Kildare-Newbridge Municipal District Agenda Reports for January 2015

1. How many cases have been taken against developers of unfinished estates in the previous five years with what success and cost (please identify estates)?

Report: in the previous 5 years, Building and Development Control Section has commenced formal enforcement proceedings in twenty four cases against developers relating to the non – completion or the failure to satisfactorily maintain private housing developments. This has led to legal proceedings being initiated in four cases. In one case a successful prosecution was secured but as the company was dissolved before the court case was heard, fines and costs could not be collected. In the other three cases, funds were secured from bonds or other sources for remedial works. Four of the twenty four developments involved are in Newbridge/Kildare Municipal District as listed below.

 

Estate Name

1

Allen Manor, Kilmeague

2

Bodkin Place, Kilmeague

3

Old Abbey Manor, Newbridge

4

Loughminane Green, Kildare

 

It should be noted that the commencement of formal enforcement proceedings can have unintended consequences. For example, it can make it difficult for any house sales to be completed in a development, which may affect existing residents more than the developer. In our experience, meaningful engagement between the Council and relevant stakeholders to agree a Site Resolution Plan to address all outstanding issues is the most effective way of dealing with unfinished developments.

At present there are twenty four estates in the county where Site Resolution Plans have been agreed or are under negotiation. Formal enforcement proceedings were commenced in relation to six of these developments. There are twenty six estates in the county where bond funds have been secured or bond providers have agreed to undertake remedial or completion works. Of these, formal enforcement proceedings were commenced in seven cases. This demonstrates that in the majority of cases, formal enforcement proceedings (and all of the associated unintended consequences) were not necessary to bring the relevant stakeholder (developer, land owner, receiver, liquidator or bond provider) to engage with the Council. Formal enforcement proceedings are not always the most appropriate method of dealing with outstanding issues in private housing developments. The threat of formal enforcement proceedings or calling in the bond can be an effective and efficient way to get the necessary stakeholders to engage with the council to agree a Site Resolution Plan. It is for all of these reasons that Building and Development Control Section will continue to take a proactive and balanced approach and will recommend commencement of formal enforcement proceedings where it is necessary.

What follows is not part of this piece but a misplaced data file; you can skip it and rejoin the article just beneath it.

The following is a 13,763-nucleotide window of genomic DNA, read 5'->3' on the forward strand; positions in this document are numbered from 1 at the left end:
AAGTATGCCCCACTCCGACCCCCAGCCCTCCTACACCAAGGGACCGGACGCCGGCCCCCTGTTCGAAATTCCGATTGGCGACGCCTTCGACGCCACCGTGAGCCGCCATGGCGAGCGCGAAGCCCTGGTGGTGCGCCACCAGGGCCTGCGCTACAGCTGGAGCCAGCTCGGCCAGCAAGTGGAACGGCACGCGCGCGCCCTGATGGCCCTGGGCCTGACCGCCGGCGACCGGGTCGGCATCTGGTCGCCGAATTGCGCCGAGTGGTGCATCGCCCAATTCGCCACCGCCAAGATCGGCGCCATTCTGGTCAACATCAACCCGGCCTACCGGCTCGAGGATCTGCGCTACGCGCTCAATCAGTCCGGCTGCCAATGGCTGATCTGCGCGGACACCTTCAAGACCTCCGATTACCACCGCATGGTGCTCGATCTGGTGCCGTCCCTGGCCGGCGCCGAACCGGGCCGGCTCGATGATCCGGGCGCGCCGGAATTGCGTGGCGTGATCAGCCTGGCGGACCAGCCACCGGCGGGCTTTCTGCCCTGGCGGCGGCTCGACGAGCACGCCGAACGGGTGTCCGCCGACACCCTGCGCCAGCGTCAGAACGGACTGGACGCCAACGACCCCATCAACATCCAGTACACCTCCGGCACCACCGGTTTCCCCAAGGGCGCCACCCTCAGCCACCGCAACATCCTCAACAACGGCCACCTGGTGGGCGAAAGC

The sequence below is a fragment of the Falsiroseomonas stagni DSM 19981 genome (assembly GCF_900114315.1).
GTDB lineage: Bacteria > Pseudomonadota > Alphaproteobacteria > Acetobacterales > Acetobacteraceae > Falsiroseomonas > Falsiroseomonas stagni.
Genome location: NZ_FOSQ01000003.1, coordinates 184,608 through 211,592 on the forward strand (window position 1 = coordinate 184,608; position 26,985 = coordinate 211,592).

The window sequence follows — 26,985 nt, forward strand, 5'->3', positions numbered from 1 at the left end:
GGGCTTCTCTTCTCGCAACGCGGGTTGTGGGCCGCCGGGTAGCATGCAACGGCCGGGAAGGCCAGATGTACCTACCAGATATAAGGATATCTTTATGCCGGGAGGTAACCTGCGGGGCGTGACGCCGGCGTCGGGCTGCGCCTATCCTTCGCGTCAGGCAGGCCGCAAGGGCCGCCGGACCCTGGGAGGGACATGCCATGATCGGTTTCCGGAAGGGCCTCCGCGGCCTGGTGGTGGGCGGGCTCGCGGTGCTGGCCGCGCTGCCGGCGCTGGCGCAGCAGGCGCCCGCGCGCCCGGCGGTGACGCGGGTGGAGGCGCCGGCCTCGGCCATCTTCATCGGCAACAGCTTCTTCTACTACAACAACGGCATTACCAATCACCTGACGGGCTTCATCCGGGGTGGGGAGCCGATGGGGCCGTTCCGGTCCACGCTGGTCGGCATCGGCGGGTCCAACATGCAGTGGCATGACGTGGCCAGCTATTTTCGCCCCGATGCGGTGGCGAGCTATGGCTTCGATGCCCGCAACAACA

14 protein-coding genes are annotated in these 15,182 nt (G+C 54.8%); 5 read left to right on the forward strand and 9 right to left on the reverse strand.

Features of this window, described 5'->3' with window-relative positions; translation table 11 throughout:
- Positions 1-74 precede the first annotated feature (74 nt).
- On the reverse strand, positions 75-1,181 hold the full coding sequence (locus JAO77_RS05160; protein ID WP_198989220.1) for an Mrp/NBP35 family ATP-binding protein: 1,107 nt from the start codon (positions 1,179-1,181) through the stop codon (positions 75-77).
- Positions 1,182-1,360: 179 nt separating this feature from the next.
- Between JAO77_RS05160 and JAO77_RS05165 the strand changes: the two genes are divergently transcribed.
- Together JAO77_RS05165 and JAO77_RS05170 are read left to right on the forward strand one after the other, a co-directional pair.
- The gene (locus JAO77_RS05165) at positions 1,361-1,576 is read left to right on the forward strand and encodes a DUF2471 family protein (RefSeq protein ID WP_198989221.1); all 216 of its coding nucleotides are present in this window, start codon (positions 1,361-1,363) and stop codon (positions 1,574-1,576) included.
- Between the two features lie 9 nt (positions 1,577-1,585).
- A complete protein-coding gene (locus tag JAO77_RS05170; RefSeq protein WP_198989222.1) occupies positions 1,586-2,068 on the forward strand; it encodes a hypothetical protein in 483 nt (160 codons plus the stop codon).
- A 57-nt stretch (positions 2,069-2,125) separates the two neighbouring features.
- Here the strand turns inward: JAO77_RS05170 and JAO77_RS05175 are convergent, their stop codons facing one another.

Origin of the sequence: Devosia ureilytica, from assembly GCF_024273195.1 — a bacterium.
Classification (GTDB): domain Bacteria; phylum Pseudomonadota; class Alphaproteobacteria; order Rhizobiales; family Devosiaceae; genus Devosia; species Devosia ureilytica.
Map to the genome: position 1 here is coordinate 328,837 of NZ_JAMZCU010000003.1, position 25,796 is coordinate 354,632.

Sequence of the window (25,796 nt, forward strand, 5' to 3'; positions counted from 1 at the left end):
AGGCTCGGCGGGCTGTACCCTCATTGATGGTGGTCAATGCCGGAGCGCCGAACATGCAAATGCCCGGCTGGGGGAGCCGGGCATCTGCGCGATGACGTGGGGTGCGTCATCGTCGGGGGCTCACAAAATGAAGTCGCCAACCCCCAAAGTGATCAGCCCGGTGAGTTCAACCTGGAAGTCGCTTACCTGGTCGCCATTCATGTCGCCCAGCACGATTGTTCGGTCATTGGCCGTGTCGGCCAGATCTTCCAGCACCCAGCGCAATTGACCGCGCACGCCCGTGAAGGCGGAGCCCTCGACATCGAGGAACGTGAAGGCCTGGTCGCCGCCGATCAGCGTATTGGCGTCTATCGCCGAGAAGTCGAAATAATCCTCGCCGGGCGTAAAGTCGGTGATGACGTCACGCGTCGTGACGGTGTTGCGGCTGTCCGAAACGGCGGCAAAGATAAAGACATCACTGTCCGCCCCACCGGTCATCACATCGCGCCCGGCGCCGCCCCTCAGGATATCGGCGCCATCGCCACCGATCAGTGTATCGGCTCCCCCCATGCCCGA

DECLG and The Housing Agency issued the following two publications in October 2011 which outline the parties and processes involved in the whole area of unfinished housing estates.

  • The Guide for Residents Living in Unfinished Housing Developments.
  • The Stakeholders Code of Practice Between The Representative Bodies Dealing with Unfinished Housing Developmetns.

Both The Guide for Residents and The Stakeholders Code of Practice are available for consultation on the Council website at

http://kildare.ie/CountyCouncil/Planning/DevelopmentControlDepartmentinclUnfinishedEstates

  1. Have any developers, who have failed to finish estate/s or failed to fulfil agreements on development levies and/or bonds, applied for or been connected to planning application in the last three years?

Report issued by Ken Kavanagh, Senior Executive Officer, Planning Department: We are not aware of any cases in the last three years. The relevant legislation for dealing with such cases is Section 35 of The Planning and Development Act 2000 as amended – Refusal of planning permission for past failures to comply. Historically, we have used the existence of this legislation to progress particular estates where there are outstanding matters and the same developer has applied for new planning permissions on other lands in the county. The difficulty with using this particular legislation is that the developer of a particular site may not be the party who applies for planning permission. The same individual may operate under a different company name on subsequent developments. In addition Kildare County Council would not be aware of past problems or unfinished developments in other council areas.